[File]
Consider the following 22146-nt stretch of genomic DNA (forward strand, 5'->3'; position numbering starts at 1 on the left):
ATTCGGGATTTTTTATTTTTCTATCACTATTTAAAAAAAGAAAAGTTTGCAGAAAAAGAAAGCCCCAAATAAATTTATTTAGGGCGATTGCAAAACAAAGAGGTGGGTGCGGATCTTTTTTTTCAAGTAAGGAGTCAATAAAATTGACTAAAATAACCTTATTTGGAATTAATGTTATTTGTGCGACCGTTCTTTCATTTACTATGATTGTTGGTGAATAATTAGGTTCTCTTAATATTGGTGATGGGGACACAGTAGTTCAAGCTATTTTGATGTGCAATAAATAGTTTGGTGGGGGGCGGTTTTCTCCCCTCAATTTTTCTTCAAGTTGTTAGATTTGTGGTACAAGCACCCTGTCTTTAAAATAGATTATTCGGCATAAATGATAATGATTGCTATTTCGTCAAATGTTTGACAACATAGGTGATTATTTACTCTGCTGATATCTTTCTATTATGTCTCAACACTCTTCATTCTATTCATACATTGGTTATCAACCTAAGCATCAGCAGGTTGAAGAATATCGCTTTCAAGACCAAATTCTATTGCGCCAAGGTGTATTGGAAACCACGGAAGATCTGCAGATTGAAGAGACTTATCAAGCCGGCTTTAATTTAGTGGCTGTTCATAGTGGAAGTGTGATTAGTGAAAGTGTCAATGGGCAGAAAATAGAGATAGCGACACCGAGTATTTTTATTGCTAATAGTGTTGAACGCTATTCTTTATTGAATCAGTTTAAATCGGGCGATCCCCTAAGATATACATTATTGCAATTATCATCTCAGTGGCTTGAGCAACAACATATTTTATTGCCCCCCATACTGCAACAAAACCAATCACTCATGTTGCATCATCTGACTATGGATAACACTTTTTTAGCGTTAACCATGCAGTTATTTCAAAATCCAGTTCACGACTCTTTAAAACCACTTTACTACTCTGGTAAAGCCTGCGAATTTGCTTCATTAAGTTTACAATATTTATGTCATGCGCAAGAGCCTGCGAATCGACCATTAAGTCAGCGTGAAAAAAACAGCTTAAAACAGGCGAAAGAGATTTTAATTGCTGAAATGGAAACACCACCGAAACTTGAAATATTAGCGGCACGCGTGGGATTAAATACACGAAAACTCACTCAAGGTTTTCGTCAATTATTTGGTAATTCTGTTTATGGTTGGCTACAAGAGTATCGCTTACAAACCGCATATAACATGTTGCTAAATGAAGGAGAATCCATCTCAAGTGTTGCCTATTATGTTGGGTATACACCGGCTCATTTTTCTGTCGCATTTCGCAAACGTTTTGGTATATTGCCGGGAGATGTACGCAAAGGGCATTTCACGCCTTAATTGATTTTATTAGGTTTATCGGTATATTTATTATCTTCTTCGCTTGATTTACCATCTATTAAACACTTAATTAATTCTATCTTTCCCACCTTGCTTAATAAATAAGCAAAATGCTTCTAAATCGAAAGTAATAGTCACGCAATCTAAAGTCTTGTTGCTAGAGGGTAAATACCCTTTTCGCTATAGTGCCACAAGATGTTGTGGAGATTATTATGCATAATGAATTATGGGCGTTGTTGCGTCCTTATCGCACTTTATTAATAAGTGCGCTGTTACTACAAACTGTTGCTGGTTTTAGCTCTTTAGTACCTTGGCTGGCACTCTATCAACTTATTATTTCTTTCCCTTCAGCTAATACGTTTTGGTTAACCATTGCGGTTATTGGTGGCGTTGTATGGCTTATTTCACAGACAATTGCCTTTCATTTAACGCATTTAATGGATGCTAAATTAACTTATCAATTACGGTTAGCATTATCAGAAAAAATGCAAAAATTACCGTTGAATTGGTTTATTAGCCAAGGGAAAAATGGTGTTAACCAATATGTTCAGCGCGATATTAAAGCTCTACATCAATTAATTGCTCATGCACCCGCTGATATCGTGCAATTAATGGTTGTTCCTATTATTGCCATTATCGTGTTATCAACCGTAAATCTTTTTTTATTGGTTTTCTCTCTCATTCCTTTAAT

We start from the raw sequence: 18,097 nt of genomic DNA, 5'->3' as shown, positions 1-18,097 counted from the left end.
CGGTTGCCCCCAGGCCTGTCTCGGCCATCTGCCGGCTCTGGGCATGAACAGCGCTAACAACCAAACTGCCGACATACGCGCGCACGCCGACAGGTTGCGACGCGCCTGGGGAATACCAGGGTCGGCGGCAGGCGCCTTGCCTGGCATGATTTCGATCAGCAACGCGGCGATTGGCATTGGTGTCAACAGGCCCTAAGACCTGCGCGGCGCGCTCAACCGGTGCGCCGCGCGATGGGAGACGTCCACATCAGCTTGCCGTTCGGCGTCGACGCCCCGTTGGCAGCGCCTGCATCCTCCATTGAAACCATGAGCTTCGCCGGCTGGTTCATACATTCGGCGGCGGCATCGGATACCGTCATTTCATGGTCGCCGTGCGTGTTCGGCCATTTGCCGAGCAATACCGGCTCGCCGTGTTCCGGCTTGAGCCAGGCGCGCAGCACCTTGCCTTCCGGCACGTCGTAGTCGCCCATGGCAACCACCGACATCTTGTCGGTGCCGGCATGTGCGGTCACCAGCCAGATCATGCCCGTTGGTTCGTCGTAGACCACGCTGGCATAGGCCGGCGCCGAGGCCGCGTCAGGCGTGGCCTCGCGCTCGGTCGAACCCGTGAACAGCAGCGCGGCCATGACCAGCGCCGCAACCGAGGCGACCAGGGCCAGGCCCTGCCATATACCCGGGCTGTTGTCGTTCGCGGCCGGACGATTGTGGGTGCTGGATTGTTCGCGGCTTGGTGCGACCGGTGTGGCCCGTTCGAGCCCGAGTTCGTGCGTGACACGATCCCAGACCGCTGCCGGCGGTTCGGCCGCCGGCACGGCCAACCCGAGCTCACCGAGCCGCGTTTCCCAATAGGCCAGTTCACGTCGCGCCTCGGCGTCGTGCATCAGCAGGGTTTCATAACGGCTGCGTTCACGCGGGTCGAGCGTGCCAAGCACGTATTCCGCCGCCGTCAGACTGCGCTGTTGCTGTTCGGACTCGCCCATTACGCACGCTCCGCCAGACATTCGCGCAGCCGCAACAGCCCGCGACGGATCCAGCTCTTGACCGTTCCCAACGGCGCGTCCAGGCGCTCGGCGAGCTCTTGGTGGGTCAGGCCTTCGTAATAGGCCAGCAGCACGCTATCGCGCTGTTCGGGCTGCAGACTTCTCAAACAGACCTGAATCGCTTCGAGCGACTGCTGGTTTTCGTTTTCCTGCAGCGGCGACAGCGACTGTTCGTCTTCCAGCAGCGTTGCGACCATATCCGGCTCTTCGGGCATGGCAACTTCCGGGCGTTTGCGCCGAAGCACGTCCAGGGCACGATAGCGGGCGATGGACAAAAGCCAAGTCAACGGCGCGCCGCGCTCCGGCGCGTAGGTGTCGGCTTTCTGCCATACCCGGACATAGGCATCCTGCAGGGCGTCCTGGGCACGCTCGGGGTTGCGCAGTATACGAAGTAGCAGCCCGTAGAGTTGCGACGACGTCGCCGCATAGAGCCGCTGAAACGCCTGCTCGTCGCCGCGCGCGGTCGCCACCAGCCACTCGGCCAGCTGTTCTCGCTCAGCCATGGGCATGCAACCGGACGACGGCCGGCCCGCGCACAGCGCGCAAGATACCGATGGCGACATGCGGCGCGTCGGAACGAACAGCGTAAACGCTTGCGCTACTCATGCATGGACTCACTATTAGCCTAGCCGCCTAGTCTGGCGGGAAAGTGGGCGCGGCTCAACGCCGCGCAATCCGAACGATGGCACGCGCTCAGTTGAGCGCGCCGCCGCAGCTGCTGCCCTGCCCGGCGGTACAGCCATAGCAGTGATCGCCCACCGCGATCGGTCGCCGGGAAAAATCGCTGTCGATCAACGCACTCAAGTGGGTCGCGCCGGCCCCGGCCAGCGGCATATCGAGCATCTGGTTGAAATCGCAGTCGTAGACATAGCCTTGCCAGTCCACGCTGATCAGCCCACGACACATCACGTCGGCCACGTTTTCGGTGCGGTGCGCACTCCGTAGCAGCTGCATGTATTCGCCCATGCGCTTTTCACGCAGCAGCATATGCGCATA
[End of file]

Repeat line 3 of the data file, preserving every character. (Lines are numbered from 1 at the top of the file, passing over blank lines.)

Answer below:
We start from the raw sequence: 18,097 nt of genomic DNA, 5'->3' as shown, positions 1-18,097 counted from the left end.